Social media is valuable. The type of exposure that social media provides—third-party endorsement from a source that has high credibility with its audience—is arguably far more valuable than advertising. Yet the exchange above didn't cost any of the participants anything other than a bit of time.

Promotion wasn't the original intent. Chris's presentation, and my follow-on blog post, were aimed at helping businesses and other organizations to use Twitter more effectively. ZoomInfo linked to my post in their newsletter to share that guidance with their subscribers. None of us were focused on spreading our own "marketing message."

The spread was spontaneous. None of this was orchestrated. Social media is like that; it goes off in unpredictable directions. Spreading the word is what's important, not controlling the medium.

The bottom line is that trying to use social media as just another channel to spread your message is doomed to failure. But if you focus instead on using it to provide and promote content that helps others, your message will ultimately come through.

*****


Contact Mike Bannan : mike@digitalrdm.com

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Friday, May 22, 2009

3 More Helpful Tips for Optimizing your SEM Campaigns

SEM-Optimization-CampaignsThe previous post on this topic advised search engine marketers to bid on their own company name and branded terms, keep keyword lists clean and cross-pollinate SEO and SEM efforts. Here are three more tips for optimizing results from SEM programs such as Google AdWords.

1. Keep your content network clean. Used properly, content networks can add significantly to paid search lead generation. Though the click-through rate (CTR) is generally lower on content than on search, the cost per click is generally lower as well, and conversion rates are often quite respectable. The key, however, is to periodically check on the sites where your ad is appearing and exclude sites that are inappropriate, unproductive or spammy.

In Google AdWords, click Tools in the Campaign Management tab, then go to Site and Category Exclusion. First, click the Topics tab where you choose to preclude your ads from running on various kinds of sites such as those focused on sexually suggestive content or death and tragedy. Nest, click the Page Types tab where you can control the display of your ads on parked domains, forums and other types of sites.

Finally, you'll want to periodically look at the specific sites where your ads are running and selectively exclude sites where you don't want your ads to appear. Go to Reports...Create a New Report and run a Placement Performance report. Once the report is complete, sort it by Cost in descending order (to place the sites costing you the most money at the top of the list). Starting at the top of the list and working down, visit each website shown. When you come across a site where you don't want your ads showing, go back to Campaign Management...Tools...Site and Category Exclusion, and enter the URL in the box under Add Exclusions in the Sites tab. Be sure to save your work.

2. Establish a test schedule and stick to it. Set a testing schedule according to the volume of your campaign activity; test too often and you'll not only waste management time but also likely make decisions based on insufficient data. Test too infrequently and you'll end up wasting money.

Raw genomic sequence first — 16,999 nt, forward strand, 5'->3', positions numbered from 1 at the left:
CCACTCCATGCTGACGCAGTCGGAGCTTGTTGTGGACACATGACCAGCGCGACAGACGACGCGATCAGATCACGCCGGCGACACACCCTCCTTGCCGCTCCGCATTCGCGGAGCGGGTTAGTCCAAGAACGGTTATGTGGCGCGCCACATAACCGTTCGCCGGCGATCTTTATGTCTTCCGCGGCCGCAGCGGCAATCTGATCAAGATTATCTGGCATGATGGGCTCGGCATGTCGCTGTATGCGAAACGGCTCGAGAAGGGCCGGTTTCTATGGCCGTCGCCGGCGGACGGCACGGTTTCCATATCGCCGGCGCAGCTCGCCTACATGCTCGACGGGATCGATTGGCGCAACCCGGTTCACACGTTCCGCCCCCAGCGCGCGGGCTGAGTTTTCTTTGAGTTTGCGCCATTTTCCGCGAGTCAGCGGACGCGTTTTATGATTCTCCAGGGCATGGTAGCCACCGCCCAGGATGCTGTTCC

How often should that be? Well, for example, I manage one campaign for a client with a niche product sold in a limited geographic area. Their AdWords budget is modest and produces only a few leads per month, but is very cost-effective. We test every three months; neither the budget, the management expense nor the campaign volume justify testing any more frequently.

On the other hand, a medium-volume b2b campaign may need to be checked and tweaked weekly, while a high-volume e-commerce site may test daily. The important point is to set an appropriate schedule for your program's volume, then stick to it in order to maintain efficient performance.

3. Understand the metrics and focus on ROI. Many small businesses throw a bunch of unrelated keywords into a single campaign and ad group, write one ad, and then send all traffic to their home page. Argh! Simply burning the money would be less time-consuming and almost as productive.

Keywords should be grouped logically into distinct ad groups, each with at least two different ads (for testing), with the ads pointed to a landing page with some type of conversion mechanism that can be tracked—either a purchase or, as is generally the case for b2b companies, a contact form offering some type of incentive for response (e.g., a product trial, podcast, video, white paper download or webinar registration).

Next, establish rules for when an action should be taken on a keyword, for example: 200 impressions without a click, or 100 clicks without a conversion. "Action" in this case may mean deleting underperforming keywords, or a less drastic action: rewriting ads (for low clicks) or landing pages (for low conversion rate) to better align with the keywords, adding negative keywords (one common example: ad groups should generally exclude the word "free" unless you really want to give something away), or tightening the match type for a keyword to phrase or exact match.

Ultimately, what you're looking for is keywords that produce leads below a certain cost point. For example, I have a product that sells for $400, and I don't want to pay more than 5% of that amount ($20) for a lead. So:
  • If a keyword produces leads that cost a lot more than $20, drop it.